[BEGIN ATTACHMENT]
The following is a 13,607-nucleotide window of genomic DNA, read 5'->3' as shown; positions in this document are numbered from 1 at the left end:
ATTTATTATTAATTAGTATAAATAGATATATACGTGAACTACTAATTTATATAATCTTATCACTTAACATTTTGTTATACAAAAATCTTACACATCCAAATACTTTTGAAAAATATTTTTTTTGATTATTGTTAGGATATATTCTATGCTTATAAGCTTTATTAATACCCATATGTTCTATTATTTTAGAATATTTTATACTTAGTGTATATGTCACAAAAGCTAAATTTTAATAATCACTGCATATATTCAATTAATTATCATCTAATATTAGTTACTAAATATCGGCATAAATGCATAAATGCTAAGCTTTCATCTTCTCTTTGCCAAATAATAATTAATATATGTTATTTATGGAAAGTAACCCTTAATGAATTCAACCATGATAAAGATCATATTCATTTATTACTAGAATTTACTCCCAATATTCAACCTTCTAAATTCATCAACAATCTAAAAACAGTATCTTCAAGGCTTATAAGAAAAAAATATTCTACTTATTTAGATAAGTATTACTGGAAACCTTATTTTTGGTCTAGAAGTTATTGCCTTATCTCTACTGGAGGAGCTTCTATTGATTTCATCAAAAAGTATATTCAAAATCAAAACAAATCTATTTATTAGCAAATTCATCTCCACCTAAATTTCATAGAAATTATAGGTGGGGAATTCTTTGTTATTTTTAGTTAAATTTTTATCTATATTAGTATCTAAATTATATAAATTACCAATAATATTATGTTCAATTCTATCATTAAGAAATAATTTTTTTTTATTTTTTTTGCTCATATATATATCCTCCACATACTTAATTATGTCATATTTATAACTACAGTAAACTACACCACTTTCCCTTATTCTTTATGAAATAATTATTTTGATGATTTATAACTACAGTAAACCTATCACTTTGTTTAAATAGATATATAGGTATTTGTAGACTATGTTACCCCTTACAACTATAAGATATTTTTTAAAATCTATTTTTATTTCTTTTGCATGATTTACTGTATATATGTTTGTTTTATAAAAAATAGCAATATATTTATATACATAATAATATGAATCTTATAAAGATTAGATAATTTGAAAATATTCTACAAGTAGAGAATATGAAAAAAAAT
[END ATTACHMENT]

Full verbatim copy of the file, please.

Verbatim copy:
The following is a 13,607-nucleotide window of genomic DNA, read 5'->3' as shown; positions in this document are numbered from 1 at the left end:
ATTTATTATTAATTAGTATAAATAGATATATACGTGAACTACTAATTTATATAATCTTATCACTTAACATTTTGTTATACAAAAATCTTACACATCCAAATACTTTTGAAAAATATTTTTTTTGATTATTGTTAGGATATATTCTATGCTTATAAGCTTTATTAATACCCATATGTTCTATTATTTTAGAATATTTTATACTTAGTGTATATGTCACAAAAGCTAAATTTTAATAATCACTGCATATATTCAATTAATTATCATCTAATATTAGTTACTAAATATCGGCATAAATGCATAAATGCTAAGCTTTCATCTTCTCTTTGCCAAATAATAATTAATATATGTTATTTATGGAAAGTAACCCTTAATGAATTCAACCATGATAAAGATCATATTCATTTATTACTAGAATTTACTCCCAATATTCAACCTTCTAAATTCATCAACAATCTAAAAACAGTATCTTCAAGGCTTATAAGAAAAAAATATTCTACTTATTTAGATAAGTATTACTGGAAACCTTATTTTTGGTCTAGAAGTTATTGCCTTATCTCTACTGGAGGAGCTTCTATTGATTTCATCAAAAAGTATATTCAAAATCAAAACAAATCTATTTATTAGCAAATTCATCTCCACCTAAATTTCATAGAAATTATAGGTGGGGAATTCTTTGTTATTTTTAGTTAAATTTTTATCTATATTAGTATCTAAATTATATAAATTACCAATAATATTATGTTCAATTCTATCATTAAGAAATAATTTTTTTTTATTTTTTTTGCTCATATATATATCCTCCACATACTTAATTATGTCATATTTATAACTACAGTAAACTACACCACTTTCCCTTATTCTTTATGAAATAATTATTTTGATGATTTATAACTACAGTAAACCTATCACTTTGTTTAAATAGATATATAGGTATTTGTAGACTATGTTACCCCTTACAACTATAAGATATTTTTTAAAATCTATTTTTATTTCTTTTGCATGATTTACTGTATATATGTTTGTTTTATAAAAAATAGCAATATATTTATATACATAATAATATGAATCTTATAAAGATTAGATAATTTGAAAATATTCTACAAGTAGAGAATATGAAAAAAAAT